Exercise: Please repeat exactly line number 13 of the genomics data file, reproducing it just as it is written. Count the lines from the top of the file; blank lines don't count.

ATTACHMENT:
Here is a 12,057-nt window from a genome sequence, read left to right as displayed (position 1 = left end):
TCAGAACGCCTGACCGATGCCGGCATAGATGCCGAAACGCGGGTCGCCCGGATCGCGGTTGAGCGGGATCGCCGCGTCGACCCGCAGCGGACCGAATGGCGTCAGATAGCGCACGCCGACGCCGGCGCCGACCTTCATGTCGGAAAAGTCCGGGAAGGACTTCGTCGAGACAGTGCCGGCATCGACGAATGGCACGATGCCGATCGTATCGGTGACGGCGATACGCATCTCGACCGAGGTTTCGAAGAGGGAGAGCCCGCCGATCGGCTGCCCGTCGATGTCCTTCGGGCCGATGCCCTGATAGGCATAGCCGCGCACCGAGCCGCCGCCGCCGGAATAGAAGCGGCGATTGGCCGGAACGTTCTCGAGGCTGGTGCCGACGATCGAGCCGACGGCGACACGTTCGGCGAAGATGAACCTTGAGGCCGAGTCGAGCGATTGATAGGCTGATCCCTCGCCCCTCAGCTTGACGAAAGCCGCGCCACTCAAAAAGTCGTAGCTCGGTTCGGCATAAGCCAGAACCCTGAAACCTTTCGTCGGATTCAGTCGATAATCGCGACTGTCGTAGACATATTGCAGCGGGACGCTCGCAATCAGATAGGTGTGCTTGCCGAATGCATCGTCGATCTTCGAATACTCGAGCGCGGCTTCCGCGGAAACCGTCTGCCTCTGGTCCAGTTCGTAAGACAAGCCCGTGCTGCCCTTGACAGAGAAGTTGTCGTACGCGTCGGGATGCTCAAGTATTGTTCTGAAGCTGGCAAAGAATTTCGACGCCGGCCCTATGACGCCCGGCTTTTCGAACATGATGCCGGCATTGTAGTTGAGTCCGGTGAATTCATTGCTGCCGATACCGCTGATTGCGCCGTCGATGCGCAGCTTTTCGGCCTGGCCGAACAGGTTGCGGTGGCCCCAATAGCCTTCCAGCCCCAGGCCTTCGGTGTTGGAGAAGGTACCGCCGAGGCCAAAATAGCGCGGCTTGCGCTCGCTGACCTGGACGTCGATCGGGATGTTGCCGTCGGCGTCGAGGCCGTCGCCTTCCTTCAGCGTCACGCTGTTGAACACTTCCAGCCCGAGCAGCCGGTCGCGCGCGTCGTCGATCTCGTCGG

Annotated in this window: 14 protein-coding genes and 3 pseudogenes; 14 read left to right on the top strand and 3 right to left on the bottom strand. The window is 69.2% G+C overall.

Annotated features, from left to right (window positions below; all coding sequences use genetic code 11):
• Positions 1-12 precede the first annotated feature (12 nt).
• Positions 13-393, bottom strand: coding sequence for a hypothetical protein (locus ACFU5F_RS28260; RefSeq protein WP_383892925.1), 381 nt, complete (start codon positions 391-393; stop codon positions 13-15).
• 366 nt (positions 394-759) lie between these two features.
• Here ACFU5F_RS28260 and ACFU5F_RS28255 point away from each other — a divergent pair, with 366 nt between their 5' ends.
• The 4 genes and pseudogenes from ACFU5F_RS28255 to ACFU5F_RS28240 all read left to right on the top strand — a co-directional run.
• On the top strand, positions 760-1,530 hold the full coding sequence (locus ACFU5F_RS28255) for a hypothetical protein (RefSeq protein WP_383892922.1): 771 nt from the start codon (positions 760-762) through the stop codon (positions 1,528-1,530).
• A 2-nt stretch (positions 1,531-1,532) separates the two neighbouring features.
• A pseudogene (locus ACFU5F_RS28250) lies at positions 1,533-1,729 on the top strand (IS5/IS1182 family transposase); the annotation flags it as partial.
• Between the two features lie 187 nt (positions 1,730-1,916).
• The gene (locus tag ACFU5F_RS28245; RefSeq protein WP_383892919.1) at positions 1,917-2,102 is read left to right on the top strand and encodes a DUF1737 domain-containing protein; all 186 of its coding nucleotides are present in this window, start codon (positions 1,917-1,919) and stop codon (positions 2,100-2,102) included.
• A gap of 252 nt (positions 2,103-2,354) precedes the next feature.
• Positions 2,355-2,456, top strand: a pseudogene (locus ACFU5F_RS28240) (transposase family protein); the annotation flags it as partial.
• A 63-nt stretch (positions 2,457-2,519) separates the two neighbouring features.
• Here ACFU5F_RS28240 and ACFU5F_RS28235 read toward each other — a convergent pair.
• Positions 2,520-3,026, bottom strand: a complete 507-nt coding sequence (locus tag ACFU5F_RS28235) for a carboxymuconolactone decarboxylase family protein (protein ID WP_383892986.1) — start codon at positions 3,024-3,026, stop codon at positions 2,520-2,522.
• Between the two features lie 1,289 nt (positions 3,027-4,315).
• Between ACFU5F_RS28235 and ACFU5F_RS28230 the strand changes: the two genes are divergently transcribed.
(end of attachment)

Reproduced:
• Between the two features lie 187 nt (positions 1,730-1,916).